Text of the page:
In reinforced concrete (RC) structures, an evidence of damage is the presence of cracking. In order to evaluate the effect of damage on cracking pattern and natural…

Abstract

Purpose

In reinforced concrete (RC) structures, an evidence of damage is the presence of cracking. In order to evaluate the effect of damage on cracking pattern and natural frequency in RC slabs, two of such structures with different dimensions and reinforcement ratios were tested, in which cracks were induced through application of static load, followed by modal tests using impact excitation. The paper aims to discuss this issue.

Design/methodology/approach

The gradient of the fundamental natural frequency along the decay, the crack opening rate and also a global damage index based on changes of the fundamental natural frequency were evaluated.

Findings

The behaviour of the aforementioned gradient was distinct for both slabs, increasing monotonically with the cracking level for the slab with lowest reinforcement ratio, and increasing until 33 per cent of the collapse load and then decreasing afterwards for the slab with the highest ratio. Changes of the gradient were consistent with changes of the crack opening rate. Both results of gradient changes and cracking pattern brought evidence that the balance between open (old) and breathing (new) cracks differed between the slabs, and may be responsible for such differences.

Originality/value

Damage assessment in RC structures using vibration tests is mostly concentrated on beams. In this work, an advance is made by investigating slabs. The lack of a unique pattern of changes of the gradient implies that its absolute value is not generally suitable for the association with the damage level. However, the impact tests can be effectively used to detect early damage on slabs using this proposed parameter.

Details

International Journal of Structural Integrity, vol. 10 no. 2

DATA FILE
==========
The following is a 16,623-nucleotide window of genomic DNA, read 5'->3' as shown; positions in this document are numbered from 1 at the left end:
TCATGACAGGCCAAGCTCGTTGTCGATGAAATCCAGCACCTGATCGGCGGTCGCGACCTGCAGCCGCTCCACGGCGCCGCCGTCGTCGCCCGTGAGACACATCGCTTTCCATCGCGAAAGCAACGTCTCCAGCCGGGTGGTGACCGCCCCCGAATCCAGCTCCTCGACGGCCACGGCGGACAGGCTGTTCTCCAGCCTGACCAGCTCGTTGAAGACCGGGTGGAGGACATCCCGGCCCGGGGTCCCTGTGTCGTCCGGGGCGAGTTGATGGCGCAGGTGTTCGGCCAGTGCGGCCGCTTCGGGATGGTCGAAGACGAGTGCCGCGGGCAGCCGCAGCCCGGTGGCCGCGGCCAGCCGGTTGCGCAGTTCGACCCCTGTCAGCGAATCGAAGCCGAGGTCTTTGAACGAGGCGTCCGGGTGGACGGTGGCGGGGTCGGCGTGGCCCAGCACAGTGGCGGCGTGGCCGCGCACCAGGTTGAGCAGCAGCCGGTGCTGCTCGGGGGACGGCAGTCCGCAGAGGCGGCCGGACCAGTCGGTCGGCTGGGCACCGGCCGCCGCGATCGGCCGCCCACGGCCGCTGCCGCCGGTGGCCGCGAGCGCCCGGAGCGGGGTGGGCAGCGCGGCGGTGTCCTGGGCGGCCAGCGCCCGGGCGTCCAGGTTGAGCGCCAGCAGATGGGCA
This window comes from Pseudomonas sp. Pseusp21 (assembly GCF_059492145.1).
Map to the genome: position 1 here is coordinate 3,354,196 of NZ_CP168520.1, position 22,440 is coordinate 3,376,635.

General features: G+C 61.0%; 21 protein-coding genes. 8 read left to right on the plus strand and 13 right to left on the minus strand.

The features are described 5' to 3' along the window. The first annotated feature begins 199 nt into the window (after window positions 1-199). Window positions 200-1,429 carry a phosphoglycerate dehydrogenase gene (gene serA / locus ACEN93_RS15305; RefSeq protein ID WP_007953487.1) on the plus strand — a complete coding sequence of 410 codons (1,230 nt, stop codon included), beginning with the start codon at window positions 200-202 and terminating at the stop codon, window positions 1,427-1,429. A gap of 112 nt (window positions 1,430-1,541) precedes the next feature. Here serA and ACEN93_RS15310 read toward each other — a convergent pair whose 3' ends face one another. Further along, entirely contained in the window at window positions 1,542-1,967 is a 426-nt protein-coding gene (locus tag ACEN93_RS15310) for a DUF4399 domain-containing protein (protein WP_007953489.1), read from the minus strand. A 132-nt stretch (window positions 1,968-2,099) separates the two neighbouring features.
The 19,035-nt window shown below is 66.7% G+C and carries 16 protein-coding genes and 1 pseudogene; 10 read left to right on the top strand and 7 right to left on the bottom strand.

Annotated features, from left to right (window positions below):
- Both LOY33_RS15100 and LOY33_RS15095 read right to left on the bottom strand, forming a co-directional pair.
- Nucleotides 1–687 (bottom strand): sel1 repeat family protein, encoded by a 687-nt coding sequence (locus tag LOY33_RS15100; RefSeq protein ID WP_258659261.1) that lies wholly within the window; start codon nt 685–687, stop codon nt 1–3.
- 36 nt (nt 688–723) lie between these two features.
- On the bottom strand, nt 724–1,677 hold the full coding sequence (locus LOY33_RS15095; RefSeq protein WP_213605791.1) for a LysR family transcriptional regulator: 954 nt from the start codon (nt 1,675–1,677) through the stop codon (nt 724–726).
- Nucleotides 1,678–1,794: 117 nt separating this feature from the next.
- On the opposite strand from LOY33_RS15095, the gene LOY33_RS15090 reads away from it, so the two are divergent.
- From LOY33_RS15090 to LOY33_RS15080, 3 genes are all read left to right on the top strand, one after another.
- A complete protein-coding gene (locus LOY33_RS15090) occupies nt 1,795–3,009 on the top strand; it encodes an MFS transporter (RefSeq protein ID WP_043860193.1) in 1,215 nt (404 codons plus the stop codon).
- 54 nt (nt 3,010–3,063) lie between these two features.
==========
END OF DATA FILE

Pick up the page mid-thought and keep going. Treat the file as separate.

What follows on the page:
Type: Research Article
ISSN: 1757-9864

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Article
Publication date: 3 April 2018

Mohammad Gharaibeh

One difficultly in building an effective finite element (FE) model of a board-level package is because of complex structure of the printed circuit board (PCB), as it…

Abstract

Purpose

One difficultly in building an effective finite element (FE) model of a board-level package is because of complex structure of the printed circuit board (PCB), as it contains copper layers, woven fabrics, plated-through holes and so forth. Therefore, it is often acceptable to obtain equivalent orthotropic material properties and use them in the simulation. This paper aims to provide a research methodology to produce equivalent FE models for board-level electronic packages.

Design/methodology/approach

In this methodology, the FE models’ data were correlated with experimental modal analysis results in terms of natural frequencies and mode shapes. Statistical factorial analysis was used to examine the electronic assembly material properties effect on the structure’s resonant frequencies. The equivalent material properties of the PCB were adjusted using the optimization tool available in ANSYS software for free boundary conditions. The equivalent FE model was then validated for the fixed boundary conditions.